Michigan State University Extension has updated their insect and disease management recommendations for the 2022 greenhouse season. There only have been a few minor changes from the previous 2021 recommendations. These recommendations are updated yearly to reflect the efficacy of pesticides as MSU Extension specialists and their nationwide colleagues perform research trials evaluating the products against common greenhouse insects, mites, or diseases. The pesticides are evaluated by a network of researchers involved in the IR-4 Project, a research group that facilitates the labeling of pesticides on specialty crops, including greenhouse crops.
David Smitley, MSU Extension's entomology specialist for ornamentals, has released his “2022 Greenhouse Pest Management with Insecticides” recommendations. These are the recommended products to control thrips, aphids, whiteflies, spider mites, broad and cyclamen mites, fungus gnats, mealybugs, and Florida fern caterpillar.
Growers of greenhouse vegetables and greens can use the guide, “Recommended Insecticides for Common Greenhouse Pests on Vegetables, Herbs and Leafy Greens,” when considering an insecticide application. The guide provides the names of the products, active ingredients, vegetable crops on the label, and recommended pests they control. For more information on the guide, see the MSU Extension article, "Insecticides for common pests on greenhouse vegetables and transplants."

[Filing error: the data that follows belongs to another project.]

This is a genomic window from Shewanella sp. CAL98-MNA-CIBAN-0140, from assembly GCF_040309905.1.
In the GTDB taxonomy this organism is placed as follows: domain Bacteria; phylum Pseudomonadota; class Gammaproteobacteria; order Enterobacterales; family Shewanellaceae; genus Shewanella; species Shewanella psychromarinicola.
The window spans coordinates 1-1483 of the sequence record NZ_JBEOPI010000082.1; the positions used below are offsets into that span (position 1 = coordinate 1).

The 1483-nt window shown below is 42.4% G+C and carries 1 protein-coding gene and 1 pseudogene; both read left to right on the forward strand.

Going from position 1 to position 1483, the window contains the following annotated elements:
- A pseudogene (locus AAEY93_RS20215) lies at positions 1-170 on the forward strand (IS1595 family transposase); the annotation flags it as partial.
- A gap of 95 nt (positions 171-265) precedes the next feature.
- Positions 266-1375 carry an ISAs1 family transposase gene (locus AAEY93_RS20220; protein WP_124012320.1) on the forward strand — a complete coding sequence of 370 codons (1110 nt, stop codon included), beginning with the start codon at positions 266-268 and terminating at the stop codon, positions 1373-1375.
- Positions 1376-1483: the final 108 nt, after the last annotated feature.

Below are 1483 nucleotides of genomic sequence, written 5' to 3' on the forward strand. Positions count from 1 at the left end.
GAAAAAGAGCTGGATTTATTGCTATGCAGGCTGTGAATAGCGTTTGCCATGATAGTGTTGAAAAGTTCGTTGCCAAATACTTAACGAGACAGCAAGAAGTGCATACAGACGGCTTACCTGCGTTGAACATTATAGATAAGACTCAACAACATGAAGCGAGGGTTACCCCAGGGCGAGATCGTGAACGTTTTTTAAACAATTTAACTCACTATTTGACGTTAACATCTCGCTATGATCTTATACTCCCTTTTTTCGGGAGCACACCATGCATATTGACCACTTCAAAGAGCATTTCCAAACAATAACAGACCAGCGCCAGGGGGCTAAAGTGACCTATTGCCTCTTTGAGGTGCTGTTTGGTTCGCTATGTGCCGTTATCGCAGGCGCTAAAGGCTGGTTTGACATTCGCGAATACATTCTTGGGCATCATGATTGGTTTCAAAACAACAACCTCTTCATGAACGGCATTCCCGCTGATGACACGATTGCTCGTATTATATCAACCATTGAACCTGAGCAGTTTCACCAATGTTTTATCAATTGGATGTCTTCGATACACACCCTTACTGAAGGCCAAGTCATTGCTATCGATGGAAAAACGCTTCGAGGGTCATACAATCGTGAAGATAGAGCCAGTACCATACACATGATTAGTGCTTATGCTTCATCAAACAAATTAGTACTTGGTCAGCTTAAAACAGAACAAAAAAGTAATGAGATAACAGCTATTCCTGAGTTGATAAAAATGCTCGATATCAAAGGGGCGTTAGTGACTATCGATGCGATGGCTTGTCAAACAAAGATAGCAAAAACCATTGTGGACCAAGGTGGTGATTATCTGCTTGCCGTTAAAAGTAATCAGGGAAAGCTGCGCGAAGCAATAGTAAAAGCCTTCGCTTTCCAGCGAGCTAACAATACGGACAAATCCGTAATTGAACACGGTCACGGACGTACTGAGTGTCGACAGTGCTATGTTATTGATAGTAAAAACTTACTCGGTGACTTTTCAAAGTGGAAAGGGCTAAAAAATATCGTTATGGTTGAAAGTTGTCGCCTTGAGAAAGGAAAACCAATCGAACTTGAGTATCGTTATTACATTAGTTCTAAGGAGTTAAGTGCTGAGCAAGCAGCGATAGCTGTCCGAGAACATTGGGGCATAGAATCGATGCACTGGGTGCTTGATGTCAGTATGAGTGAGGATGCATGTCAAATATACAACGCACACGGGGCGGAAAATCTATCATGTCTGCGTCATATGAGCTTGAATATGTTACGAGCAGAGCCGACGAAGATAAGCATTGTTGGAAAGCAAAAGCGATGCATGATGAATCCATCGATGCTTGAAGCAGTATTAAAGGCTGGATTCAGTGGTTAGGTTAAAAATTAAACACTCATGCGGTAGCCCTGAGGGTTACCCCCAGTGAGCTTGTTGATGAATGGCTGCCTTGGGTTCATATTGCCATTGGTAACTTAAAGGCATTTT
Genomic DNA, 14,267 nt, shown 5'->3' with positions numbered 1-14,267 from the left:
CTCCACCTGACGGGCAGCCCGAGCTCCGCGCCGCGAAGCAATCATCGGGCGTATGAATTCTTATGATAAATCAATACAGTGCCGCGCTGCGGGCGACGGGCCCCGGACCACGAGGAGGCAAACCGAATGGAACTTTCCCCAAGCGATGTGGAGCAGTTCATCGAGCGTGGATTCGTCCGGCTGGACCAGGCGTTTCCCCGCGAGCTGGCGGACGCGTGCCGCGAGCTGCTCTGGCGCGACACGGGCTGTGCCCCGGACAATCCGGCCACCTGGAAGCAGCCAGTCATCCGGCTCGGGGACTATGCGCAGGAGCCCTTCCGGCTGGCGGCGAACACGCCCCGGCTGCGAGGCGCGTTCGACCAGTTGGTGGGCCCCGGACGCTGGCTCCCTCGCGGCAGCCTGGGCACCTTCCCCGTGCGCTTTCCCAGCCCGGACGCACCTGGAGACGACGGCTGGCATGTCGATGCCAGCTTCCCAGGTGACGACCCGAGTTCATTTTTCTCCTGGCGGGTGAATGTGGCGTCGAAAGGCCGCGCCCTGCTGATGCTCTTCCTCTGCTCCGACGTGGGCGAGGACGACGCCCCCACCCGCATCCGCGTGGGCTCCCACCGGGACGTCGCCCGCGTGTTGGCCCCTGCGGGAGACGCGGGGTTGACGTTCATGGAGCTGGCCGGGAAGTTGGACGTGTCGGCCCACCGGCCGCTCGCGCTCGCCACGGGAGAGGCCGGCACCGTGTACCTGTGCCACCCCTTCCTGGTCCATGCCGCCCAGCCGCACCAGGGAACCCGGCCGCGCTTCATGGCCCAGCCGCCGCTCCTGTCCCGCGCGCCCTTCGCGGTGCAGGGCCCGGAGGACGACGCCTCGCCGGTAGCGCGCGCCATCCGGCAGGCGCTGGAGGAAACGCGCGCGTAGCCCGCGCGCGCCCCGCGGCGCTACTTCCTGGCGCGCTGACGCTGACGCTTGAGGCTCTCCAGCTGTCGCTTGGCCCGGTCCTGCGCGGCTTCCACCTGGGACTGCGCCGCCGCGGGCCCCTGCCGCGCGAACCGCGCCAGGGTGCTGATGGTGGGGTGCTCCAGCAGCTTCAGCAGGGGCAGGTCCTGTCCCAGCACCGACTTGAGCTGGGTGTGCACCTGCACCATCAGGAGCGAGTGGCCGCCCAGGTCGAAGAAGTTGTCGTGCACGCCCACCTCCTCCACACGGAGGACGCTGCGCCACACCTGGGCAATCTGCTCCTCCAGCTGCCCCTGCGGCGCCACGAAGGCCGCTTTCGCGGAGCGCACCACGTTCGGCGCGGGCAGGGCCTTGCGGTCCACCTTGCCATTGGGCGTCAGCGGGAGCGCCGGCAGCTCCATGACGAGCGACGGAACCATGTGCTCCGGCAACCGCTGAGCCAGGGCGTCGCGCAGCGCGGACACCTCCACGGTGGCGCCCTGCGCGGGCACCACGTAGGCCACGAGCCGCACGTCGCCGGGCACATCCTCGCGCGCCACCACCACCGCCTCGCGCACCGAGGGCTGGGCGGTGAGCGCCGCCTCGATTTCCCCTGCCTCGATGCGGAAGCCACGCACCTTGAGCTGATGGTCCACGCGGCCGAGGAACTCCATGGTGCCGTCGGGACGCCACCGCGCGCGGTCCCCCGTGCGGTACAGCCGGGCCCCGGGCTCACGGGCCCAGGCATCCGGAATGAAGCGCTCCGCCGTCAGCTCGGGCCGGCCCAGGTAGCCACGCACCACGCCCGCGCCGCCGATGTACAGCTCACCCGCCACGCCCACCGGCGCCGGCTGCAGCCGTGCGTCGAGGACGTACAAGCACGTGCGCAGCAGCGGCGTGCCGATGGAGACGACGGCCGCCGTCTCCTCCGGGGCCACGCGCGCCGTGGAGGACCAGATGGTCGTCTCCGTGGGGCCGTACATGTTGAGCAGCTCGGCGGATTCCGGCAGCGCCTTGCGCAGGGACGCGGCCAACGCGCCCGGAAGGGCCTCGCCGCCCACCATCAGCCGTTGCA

Notes on insecticides for 2022
There have been a few new products registered and released within the last three years:
- Novato (clofentazine) has been added for spider mite control. This is the same active ingredient that was in Apollo. It works very well if resistance is not a problem. Because it is not used in the greenhouse industry much anymore, resistance may not be as much of a problem as it was in the past, and it is certainly worth trying.
- Ventigra (afidopyropen) is now labeled for control of aphids, whiteflies, and mealybugs. Plants sensitive to Ventigra include coleus, poinsettia (in bract), impatiens, and petunias (in flower).
- Sarisa (cyclaniliprole) is now labeled for control of thrips, whiteflies, and mealybugs. In recent research tests at Michigan State University, we found Sarisa to reduce the number of thrips on marigolds, as well as the most recent industry standard for thrips control, Pylon.
- Pradia (cyclaniliprole and flonicamid) is a combination product, so it is like using Sarisa and Aria together. In research tests at MSU, Pradia also reduced the number of thrips on marigolds as well as Pylon, but it appeared to last a week or two longer than Sarisa. More testing of both products is needed.
In recent trials at Michigan State University, we found Sarisa and Pradia reduced the number of thrips on marigolds as well as the most recent industry standard for thrips control, Pylon. Thrips control from Pradia appeared to last a week or two longer than that for Sarisa. Pradia (cyclaniliprole and flonicamid) is a combination product, so it is like using Sarisa and Aria together. More testing of both products is needed.